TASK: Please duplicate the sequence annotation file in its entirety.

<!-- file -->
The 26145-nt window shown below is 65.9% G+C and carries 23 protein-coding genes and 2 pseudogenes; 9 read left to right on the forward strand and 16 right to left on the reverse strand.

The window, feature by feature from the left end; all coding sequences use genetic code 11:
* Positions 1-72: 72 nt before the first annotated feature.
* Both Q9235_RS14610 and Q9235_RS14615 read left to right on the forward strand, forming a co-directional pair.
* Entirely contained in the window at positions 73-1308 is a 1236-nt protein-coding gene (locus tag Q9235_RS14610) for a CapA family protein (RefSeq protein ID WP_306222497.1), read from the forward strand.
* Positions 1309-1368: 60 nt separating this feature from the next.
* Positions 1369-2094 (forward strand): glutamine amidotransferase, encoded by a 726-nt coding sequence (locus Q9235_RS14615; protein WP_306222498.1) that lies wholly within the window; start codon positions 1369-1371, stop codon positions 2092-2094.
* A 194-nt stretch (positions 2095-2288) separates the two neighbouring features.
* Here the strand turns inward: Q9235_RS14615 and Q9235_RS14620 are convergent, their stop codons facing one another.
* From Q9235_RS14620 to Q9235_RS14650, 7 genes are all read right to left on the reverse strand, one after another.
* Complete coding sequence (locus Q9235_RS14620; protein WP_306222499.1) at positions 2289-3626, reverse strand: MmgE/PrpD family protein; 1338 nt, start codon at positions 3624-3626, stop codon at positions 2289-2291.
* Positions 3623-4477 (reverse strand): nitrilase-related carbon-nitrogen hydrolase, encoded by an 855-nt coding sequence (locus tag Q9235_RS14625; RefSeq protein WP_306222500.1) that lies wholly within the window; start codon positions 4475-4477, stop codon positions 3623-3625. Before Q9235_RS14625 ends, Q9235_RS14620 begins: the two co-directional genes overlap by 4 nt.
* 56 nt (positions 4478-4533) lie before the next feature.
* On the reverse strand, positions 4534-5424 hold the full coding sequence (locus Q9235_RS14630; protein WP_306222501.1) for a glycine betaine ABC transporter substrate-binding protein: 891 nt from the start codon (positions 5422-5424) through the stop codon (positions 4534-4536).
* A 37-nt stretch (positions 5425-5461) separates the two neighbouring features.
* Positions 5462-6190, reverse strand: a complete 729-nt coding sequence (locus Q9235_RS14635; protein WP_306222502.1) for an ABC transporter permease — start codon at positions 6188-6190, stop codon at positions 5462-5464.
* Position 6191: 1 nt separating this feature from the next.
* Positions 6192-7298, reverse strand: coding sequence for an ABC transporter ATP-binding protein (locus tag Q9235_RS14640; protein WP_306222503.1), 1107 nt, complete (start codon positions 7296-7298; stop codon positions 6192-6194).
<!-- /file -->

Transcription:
The 26145-nt window shown below is 65.9% G+C and carries 23 protein-coding genes and 2 pseudogenes; 9 read left to right on the forward strand and 16 right to left on the reverse strand.

The window, feature by feature from the left end; all coding sequences use genetic code 11:
* Positions 1-72: 72 nt before the first annotated feature.
* Both Q9235_RS14610 and Q9235_RS14615 read left to right on the forward strand, forming a co-directional pair.
* Entirely contained in the window at positions 73-1308 is a 1236-nt protein-coding gene (locus tag Q9235_RS14610) for a CapA family protein (RefSeq protein ID WP_306222497.1), read from the forward strand.
* Positions 1309-1368: 60 nt separating this feature from the next.
* Positions 1369-2094 (forward strand): glutamine amidotransferase, encoded by a 726-nt coding sequence (locus Q9235_RS14615; protein WP_306222498.1) that lies wholly within the window; start codon positions 1369-1371, stop codon positions 2092-2094.
* A 194-nt stretch (positions 2095-2288) separates the two neighbouring features.
* Here the strand turns inward: Q9235_RS14615 and Q9235_RS14620 are convergent, their stop codons facing one another.
* From Q9235_RS14620 to Q9235_RS14650, 7 genes are all read right to left on the reverse strand, one after another.
* Complete coding sequence (locus Q9235_RS14620; protein WP_306222499.1) at positions 2289-3626, reverse strand: MmgE/PrpD family protein; 1338 nt, start codon at positions 3624-3626, stop codon at positions 2289-2291.
* Positions 3623-4477 (reverse strand): nitrilase-related carbon-nitrogen hydrolase, encoded by an 855-nt coding sequence (locus tag Q9235_RS14625; RefSeq protein WP_306222500.1) that lies wholly within the window; start codon positions 4475-4477, stop codon positions 3623-3625. Before Q9235_RS14625 ends, Q9235_RS14620 begins: the two co-directional genes overlap by 4 nt.
* 56 nt (positions 4478-4533) lie before the next feature.
* On the reverse strand, positions 4534-5424 hold the full coding sequence (locus Q9235_RS14630; protein WP_306222501.1) for a glycine betaine ABC transporter substrate-binding protein: 891 nt from the start codon (positions 5422-5424) through the stop codon (positions 4534-4536).
* A 37-nt stretch (positions 5425-5461) separates the two neighbouring features.
* Positions 5462-6190, reverse strand: a complete 729-nt coding sequence (locus Q9235_RS14635; protein WP_306222502.1) for an ABC transporter permease — start codon at positions 6188-6190, stop codon at positions 5462-5464.
* Position 6191: 1 nt separating this feature from the next.
* Positions 6192-7298, reverse strand: coding sequence for an ABC transporter ATP-binding protein (locus tag Q9235_RS14640; protein WP_306222503.1), 1107 nt, complete (start codon positions 7296-7298; stop codon positions 6192-6194).